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  1. 1. Unlocking your research: where topublish for maximum impact Moira Bent & Julia RobinsonTracy Speeding at www.flickr.com/shutterbugsheep University Library
  2. 2. Researchers as producers as wellas consumers of information Part 1: Pre publication: Maximising your impact - How and where to publish • Journal impact factors to identify the best journal • Open access publishing – what and why • Alternative places to publish • Issues to be aware of • Plagiarism • Copyright Part2: Post Publication: Measuring your impact • Who has been reading it? • How often? • Where from? • Have I made a difference? University Library
  3. 3. Being an informed researcher Information Information Skills Behaviours• Finding • Understanding• Managing • Awareness• Creating • Habits and• Disseminating attitudesSo are you an informed researcher? University Library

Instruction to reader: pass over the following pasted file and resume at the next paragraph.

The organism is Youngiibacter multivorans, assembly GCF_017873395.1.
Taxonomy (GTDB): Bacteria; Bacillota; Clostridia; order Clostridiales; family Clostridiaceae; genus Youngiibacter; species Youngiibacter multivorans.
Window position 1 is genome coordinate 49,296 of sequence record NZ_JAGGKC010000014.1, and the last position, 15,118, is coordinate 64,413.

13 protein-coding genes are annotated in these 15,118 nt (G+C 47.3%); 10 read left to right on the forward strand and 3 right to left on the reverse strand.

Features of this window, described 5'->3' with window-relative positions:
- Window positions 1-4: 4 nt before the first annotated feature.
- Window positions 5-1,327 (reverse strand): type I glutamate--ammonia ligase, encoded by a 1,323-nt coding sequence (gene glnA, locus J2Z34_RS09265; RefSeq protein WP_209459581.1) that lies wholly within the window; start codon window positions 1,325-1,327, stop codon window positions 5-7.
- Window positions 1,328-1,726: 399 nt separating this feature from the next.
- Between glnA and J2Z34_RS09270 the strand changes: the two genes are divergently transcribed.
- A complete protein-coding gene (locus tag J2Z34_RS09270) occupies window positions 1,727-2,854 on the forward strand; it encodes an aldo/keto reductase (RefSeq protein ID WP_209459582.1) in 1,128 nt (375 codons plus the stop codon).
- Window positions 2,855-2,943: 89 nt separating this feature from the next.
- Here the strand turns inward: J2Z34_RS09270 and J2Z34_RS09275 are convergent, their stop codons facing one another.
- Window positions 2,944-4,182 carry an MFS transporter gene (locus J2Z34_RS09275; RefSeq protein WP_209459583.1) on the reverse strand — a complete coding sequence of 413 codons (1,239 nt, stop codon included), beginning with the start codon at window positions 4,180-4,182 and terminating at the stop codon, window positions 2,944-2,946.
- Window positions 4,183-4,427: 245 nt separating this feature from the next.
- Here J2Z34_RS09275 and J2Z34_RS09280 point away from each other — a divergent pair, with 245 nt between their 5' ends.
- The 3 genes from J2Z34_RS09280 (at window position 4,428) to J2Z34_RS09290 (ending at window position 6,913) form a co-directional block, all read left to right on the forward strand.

4. 4. Writing for publication? University Library Image used: http://www.flickr.com/photos/asimulator/3258082746/
  5. 5. Writing for publication : not me! Who me? I don’t know how to start – what to write, where to publish I don’t write well I don’t know the right kind of writing style I’m just not confident What if people criticise my writing or laugh at me? What if no one wants to publish it? I’ve got nothing to say I just don’t have time I don’t have to do it just yet….. University Library
  6. 6. Writing for Publication: why should I start now?  Reporting the results of research  Exploring your interest in a topic  Make an original contribution – I’ve got something to say  Self promotion – reputation, recognition, career  Networking with peers  It’s exciting, interesting, challenging, a new experience  My supervisor suggested it  Writing up a presentation  I think I’ll be good at it  Getting into practice for my thesis University Library
  7. 7. WfP: Getting startedStart small  Try “softer formats” – features, descriptive articles, commentaries, opinions.  Try less academic publications  New technologies – blogs, wikis  Write some book reviews  Publish your literature review  Write up a conference presentation  Publish a conference poster http://posters.f1000.com University Library